Either way, customer journey analytics are a powerful way to boost your innovation based on actual data, so you can deliver data-driven customer experience improvements.

Also, see how to use AI and machine learning for personalisation.

7 Key Benefits of Using Customer Journey Analytics

1. Uncover hidden pain points

Identify areas where your customer journey falls short, leading to frustration and churn.

2. Discover hidden opportunities

Unearth moments where customers have a positive experience – and find ways to replicate them throughout the journey.

3. Proactive Problem-Solving

Analytics enable you to identify emerging issues early and solve them before they escalate, leading to happier customers.

4. Making data-driven decisions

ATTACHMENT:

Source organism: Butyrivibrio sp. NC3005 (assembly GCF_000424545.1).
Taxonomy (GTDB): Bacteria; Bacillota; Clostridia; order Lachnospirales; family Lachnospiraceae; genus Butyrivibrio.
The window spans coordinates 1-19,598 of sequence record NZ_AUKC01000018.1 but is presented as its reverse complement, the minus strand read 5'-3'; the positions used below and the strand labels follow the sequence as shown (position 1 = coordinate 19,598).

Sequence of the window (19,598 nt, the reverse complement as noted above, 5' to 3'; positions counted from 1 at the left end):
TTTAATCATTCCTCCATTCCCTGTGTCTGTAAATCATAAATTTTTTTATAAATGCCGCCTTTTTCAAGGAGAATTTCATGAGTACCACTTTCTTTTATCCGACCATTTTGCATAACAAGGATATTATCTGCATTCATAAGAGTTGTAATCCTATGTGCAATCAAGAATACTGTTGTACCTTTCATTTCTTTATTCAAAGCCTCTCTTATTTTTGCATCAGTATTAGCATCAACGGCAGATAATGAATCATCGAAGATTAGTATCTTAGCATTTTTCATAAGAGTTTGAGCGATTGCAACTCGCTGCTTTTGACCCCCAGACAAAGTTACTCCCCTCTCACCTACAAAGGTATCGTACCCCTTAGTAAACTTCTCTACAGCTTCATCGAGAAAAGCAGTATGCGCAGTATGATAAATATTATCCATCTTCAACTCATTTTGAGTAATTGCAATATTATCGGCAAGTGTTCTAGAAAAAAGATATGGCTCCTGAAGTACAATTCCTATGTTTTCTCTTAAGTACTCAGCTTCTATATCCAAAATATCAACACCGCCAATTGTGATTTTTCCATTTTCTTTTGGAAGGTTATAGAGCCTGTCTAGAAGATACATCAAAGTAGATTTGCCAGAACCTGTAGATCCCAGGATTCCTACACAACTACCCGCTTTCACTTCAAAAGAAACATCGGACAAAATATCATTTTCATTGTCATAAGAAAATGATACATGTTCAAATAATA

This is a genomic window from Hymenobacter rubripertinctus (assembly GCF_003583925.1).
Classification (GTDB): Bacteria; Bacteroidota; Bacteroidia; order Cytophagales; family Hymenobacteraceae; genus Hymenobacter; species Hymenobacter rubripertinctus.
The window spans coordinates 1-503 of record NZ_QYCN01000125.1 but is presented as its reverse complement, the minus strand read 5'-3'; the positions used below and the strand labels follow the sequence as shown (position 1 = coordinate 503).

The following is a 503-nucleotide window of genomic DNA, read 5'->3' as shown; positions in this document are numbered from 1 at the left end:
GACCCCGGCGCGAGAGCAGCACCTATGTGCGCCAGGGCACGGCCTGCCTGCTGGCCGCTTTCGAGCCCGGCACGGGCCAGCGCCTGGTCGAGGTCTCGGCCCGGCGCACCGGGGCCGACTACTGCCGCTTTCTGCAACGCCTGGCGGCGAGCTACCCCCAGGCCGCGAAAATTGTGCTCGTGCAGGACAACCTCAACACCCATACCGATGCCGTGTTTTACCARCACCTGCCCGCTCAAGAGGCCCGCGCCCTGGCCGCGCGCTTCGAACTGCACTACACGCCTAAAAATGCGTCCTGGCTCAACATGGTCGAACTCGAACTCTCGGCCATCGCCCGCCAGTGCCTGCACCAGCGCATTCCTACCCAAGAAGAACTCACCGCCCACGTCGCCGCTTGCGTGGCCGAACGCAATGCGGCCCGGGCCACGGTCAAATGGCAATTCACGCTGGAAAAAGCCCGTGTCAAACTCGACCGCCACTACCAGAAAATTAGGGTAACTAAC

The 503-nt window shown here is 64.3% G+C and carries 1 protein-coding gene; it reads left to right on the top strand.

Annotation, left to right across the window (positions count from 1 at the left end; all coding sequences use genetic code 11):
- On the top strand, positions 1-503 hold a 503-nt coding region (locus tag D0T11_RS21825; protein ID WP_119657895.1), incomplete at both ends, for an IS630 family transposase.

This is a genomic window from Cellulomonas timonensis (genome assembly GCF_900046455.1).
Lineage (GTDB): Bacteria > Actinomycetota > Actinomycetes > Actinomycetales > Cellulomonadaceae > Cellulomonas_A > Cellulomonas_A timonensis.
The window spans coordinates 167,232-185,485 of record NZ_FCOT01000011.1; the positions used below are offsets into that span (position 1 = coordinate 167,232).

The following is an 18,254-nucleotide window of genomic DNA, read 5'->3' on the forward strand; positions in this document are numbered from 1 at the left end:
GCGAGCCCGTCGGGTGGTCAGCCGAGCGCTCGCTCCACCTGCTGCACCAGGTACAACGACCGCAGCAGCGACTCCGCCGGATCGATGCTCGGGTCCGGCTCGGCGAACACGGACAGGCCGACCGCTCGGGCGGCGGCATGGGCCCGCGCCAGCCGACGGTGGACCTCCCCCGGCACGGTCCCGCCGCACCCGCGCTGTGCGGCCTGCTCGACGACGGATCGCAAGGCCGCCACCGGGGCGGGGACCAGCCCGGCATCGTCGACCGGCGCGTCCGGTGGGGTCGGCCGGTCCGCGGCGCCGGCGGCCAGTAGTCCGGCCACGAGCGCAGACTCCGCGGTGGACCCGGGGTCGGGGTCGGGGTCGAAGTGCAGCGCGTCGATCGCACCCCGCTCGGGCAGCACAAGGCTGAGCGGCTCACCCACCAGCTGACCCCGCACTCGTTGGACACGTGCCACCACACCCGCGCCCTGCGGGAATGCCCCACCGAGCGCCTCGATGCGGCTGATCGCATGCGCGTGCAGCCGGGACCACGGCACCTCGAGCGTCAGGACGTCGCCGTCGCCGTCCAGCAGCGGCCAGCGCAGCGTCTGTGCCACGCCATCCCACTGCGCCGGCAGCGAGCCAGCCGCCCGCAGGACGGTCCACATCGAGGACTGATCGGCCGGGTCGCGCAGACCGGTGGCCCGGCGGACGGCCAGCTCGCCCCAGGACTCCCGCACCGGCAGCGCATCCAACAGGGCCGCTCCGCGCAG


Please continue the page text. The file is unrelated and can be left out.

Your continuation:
Back your customer experience (CX) strategy with concrete data, not just guesswork.

5. Enhanced Personalisation

With a deeper understanding of customer needs, you can create personalised product recommendations, targeted communications, and customised offers.

6. Build stronger customer relationships

By understanding your customers on a deeper level, you can create more meaningful interactions and loyalty.

7. Better Lifecycle Management

By gaining insights into customer behaviour across the journey, you can optimise onboarding, retention, and re-engagement strategies.

Need help building better customer journeys?

As tech and innovation consultants with our own development, venture, integration, product management and customer experience teams, we live and breathe iterating products for growth and scale – see all the FinTechs we’ve helped achieve amazing results.

Our teams of FinTech specialists will gladly partner with you to help you make the right decisions.

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Specno Team